Eighteenth-century Mexico City was marked by tension and negotiation as cathedral musicians adapted to social, economic, and aesthetic transformations in order to negotiate their positions in society. “Playing in the cathedral” refers to the multiple ways in which musicians integrated performance, and the possibility of upward social mobility, into their social and political identities. The book's author, ethnomusicologist Jesús A. Ramos-Kittrell, conducted extensive research in the Archivo del Cabildo of the cathedral of Mexico for over a decade. His conclusions rely on data from official cathedral chapter meetings, payment records, and decrees as well as correspondence between cathedral personnel.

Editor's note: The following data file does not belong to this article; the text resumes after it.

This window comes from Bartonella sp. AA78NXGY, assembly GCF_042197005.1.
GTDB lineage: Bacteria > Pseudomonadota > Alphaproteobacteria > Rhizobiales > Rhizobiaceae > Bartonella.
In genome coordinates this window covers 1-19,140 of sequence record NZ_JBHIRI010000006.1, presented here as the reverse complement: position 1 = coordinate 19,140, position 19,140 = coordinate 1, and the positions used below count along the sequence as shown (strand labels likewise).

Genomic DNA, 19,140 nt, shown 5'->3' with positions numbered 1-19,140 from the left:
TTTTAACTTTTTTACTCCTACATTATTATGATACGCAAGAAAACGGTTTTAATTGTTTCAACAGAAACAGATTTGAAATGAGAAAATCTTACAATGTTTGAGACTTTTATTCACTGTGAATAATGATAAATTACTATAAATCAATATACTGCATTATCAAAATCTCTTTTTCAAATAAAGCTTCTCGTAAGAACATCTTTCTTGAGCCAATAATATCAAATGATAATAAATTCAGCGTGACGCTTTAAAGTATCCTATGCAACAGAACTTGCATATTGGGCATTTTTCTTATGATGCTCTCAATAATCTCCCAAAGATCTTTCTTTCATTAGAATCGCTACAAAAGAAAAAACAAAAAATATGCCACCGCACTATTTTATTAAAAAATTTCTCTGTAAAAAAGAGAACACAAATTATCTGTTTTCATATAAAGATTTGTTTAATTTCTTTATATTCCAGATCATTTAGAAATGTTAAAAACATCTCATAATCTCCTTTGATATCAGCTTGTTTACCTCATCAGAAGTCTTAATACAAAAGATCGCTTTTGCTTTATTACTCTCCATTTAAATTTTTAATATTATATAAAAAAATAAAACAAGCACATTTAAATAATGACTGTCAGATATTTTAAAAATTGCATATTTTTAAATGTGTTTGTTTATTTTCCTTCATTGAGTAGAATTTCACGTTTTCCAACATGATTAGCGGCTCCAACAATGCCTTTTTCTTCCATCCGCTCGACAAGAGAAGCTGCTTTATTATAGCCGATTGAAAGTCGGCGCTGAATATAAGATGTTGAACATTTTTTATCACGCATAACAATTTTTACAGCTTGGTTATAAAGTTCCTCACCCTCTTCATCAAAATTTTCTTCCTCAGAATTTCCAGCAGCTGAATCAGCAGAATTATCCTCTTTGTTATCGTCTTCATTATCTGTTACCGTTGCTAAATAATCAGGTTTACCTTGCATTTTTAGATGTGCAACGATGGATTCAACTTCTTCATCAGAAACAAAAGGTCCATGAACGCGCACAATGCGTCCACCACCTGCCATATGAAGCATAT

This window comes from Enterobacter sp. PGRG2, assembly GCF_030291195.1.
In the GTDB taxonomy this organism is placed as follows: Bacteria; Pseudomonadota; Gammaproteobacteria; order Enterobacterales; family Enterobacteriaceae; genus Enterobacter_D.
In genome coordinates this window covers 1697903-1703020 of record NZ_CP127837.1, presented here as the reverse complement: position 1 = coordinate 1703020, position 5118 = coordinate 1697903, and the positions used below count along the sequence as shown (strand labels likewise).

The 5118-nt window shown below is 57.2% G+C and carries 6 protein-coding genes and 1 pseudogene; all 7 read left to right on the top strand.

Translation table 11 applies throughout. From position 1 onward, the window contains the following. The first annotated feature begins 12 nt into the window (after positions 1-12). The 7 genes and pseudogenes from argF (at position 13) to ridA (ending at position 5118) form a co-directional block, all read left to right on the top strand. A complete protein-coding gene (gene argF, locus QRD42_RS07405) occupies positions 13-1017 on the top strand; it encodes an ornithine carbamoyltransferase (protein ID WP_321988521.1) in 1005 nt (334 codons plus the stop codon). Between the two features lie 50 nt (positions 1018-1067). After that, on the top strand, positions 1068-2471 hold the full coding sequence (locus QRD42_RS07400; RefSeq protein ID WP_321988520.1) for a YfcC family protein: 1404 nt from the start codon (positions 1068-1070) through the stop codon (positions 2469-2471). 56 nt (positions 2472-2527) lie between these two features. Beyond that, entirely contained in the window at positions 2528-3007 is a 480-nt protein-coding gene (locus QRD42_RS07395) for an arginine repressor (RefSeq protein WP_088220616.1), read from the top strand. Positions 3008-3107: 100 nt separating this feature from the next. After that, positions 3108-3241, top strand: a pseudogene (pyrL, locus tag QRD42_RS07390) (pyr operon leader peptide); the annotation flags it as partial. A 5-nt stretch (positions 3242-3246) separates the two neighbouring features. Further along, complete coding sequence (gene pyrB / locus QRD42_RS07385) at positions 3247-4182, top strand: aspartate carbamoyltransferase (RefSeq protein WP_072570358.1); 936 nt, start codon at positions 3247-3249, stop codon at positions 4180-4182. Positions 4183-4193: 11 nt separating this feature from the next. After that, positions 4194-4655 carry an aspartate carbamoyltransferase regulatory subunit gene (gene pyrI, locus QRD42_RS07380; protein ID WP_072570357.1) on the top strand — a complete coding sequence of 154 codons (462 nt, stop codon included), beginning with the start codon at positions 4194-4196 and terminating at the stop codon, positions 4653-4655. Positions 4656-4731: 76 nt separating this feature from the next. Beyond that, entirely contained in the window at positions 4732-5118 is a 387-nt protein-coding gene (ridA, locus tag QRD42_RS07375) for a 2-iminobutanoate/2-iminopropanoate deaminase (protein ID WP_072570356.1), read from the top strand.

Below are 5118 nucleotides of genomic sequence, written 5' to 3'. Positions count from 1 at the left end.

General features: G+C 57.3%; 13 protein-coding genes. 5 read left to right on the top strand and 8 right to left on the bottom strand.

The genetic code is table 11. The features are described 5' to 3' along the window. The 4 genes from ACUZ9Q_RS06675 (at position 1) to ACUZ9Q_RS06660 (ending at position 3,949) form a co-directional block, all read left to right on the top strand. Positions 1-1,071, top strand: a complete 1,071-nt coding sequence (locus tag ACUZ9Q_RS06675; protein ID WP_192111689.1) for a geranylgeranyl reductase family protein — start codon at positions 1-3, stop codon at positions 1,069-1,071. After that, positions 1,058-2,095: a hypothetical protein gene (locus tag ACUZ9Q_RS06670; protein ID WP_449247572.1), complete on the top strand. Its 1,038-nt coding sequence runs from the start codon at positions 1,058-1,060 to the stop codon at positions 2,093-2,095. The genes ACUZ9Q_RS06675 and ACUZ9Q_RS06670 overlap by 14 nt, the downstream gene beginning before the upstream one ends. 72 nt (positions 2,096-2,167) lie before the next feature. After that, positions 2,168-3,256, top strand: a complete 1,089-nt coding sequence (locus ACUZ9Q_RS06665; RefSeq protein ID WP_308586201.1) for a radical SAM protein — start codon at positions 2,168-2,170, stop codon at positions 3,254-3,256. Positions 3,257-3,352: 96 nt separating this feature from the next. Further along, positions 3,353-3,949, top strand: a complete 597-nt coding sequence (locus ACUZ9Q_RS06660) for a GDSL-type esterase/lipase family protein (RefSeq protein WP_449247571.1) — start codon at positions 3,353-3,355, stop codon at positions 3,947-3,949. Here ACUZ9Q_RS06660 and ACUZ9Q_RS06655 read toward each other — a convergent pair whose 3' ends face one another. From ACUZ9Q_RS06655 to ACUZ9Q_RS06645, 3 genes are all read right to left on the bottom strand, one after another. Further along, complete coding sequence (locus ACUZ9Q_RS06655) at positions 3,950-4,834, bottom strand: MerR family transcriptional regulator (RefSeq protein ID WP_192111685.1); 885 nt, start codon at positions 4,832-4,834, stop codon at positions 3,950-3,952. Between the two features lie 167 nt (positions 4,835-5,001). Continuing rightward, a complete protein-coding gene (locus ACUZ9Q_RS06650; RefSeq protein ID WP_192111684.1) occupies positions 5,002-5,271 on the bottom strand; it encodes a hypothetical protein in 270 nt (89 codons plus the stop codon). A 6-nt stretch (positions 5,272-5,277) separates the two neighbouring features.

Ramos-Kittrell reconstructs racial and Spanish identity by looking at contemporary understandings of calidad, nobleza, and decency. Music—both academic knowledge and performance of—was key for upward mobility, as was institutional affiliation with the cathedral. Cathedral musicians such as well-known composers and chapelmasters...

Article PDF first page preview

Article PDF first page preview
You do not currently have access to this content.